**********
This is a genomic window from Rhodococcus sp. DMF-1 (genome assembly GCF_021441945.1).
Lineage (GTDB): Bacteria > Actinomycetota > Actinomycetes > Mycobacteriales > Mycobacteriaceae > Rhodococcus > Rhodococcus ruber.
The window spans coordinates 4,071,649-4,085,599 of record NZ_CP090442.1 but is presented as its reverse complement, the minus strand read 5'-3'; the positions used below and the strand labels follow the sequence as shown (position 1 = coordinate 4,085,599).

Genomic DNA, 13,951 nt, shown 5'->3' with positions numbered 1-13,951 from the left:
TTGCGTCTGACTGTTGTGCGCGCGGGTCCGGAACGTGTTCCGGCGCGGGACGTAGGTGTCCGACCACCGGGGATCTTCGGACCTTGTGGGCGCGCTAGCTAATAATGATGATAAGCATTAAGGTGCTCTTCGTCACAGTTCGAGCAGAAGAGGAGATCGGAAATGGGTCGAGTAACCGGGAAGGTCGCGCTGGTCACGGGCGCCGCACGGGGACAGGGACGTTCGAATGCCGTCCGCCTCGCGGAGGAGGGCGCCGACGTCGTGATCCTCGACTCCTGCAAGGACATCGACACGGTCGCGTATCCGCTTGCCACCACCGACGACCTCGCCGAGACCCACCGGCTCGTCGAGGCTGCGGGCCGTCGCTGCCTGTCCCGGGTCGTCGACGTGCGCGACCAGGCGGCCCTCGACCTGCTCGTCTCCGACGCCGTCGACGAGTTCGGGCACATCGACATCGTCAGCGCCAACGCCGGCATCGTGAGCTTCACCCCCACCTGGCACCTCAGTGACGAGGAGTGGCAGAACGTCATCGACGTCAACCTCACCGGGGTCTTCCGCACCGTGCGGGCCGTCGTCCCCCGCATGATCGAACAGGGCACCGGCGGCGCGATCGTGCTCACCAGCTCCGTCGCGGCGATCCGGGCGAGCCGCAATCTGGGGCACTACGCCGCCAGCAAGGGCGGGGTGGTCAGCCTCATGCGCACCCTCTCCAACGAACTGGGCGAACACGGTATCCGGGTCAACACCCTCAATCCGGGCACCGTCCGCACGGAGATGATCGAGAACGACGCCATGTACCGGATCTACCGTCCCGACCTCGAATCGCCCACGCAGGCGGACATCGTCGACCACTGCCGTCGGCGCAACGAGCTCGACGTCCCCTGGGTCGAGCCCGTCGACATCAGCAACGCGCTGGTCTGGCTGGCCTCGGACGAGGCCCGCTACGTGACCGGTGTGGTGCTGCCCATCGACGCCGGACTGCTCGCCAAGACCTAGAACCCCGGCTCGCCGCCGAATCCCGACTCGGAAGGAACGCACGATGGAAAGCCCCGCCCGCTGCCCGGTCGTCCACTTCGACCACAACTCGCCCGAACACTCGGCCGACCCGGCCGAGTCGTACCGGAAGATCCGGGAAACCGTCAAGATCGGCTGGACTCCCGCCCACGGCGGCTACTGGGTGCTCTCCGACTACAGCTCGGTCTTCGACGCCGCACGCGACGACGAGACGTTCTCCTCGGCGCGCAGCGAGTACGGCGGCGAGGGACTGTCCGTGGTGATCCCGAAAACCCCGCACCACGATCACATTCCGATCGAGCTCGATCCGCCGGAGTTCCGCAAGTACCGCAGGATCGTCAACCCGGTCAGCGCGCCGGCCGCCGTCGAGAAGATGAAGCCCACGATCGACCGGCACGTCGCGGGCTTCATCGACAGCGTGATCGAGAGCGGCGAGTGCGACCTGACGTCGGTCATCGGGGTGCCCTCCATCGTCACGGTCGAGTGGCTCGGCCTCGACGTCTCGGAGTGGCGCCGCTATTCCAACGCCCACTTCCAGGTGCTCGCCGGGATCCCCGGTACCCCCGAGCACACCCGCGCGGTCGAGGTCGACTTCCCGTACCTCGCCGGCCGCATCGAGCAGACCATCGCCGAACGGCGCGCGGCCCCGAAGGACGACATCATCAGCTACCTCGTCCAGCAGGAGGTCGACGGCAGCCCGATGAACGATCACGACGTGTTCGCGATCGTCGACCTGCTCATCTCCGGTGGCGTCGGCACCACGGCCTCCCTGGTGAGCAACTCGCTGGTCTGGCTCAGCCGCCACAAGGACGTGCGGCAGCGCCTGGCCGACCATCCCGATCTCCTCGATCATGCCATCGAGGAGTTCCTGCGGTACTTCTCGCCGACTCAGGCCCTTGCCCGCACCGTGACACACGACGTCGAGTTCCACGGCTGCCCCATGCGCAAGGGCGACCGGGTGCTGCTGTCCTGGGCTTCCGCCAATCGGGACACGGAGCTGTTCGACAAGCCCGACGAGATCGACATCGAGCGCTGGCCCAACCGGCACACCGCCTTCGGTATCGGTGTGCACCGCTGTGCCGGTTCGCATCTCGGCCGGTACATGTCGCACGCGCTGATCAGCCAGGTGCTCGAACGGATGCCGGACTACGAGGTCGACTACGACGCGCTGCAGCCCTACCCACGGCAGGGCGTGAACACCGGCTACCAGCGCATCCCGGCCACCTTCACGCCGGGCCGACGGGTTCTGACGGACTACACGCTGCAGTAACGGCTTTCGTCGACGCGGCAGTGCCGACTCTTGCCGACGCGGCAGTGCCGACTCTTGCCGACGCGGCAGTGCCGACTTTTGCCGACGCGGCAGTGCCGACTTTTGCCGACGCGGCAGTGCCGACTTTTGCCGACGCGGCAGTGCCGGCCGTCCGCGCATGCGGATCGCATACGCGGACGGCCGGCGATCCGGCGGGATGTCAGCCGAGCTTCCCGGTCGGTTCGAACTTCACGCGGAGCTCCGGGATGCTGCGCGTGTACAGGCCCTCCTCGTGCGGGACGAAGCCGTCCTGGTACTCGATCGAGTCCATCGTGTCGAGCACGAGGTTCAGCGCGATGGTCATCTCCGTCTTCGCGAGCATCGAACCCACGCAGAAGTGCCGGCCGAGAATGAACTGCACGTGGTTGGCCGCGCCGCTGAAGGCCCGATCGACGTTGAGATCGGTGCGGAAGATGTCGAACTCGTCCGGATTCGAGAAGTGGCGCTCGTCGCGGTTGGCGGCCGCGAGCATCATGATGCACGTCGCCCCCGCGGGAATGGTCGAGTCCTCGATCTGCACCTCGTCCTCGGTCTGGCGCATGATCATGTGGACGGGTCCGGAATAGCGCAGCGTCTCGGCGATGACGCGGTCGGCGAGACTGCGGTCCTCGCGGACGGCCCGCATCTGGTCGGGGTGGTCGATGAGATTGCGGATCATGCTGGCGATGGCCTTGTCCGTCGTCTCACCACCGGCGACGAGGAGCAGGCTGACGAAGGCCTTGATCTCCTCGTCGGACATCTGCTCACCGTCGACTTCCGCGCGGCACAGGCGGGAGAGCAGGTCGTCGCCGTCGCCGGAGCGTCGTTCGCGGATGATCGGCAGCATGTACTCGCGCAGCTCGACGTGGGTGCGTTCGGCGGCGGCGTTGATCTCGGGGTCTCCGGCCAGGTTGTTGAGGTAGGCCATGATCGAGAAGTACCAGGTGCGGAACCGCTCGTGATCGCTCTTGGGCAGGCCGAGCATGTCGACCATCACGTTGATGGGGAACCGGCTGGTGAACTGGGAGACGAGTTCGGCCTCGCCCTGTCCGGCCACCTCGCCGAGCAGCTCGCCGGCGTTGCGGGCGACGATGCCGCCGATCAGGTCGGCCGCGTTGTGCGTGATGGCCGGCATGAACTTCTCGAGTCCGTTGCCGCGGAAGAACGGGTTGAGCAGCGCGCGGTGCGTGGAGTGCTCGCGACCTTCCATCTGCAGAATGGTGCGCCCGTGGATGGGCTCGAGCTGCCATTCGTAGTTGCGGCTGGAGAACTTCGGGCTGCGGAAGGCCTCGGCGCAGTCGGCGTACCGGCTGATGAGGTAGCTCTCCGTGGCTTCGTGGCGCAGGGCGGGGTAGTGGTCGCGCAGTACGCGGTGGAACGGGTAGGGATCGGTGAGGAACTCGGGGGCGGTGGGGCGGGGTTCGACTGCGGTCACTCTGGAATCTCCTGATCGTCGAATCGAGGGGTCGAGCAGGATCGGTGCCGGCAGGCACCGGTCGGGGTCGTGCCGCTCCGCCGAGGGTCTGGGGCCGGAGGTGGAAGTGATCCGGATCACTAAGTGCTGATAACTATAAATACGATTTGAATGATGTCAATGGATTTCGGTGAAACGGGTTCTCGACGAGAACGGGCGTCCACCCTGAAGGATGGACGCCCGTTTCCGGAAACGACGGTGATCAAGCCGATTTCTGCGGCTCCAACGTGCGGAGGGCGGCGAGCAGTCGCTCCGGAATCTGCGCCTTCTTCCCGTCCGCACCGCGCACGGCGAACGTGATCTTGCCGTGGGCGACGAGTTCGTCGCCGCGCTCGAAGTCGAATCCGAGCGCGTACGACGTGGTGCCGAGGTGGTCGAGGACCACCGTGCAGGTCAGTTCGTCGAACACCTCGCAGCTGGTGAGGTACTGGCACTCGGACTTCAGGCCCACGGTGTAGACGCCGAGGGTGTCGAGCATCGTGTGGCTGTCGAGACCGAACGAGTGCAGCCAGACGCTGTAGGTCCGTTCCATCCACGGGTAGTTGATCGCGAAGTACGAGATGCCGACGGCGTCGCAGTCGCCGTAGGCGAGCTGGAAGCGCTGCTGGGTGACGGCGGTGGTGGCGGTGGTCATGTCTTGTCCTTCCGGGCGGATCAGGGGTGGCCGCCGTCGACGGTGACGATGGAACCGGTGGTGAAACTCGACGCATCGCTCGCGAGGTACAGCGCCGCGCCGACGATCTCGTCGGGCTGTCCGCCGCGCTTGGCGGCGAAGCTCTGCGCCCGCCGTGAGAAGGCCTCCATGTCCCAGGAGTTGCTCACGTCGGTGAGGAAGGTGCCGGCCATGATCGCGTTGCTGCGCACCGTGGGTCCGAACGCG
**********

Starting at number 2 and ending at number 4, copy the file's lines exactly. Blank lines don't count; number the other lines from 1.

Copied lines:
Lineage (GTDB): Bacteria > Actinomycetota > Actinomycetes > Mycobacteriales > Mycobacteriaceae > Rhodococcus > Rhodococcus ruber.
The window spans coordinates 4,071,649-4,085,599 of record NZ_CP090442.1 but is presented as its reverse complement, the minus strand read 5'-3'; the positions used below and the strand labels follow the sequence as shown (position 1 = coordinate 4,085,599).

Genomic DNA, 13,951 nt, shown 5'->3' with positions numbered 1-13,951 from the left: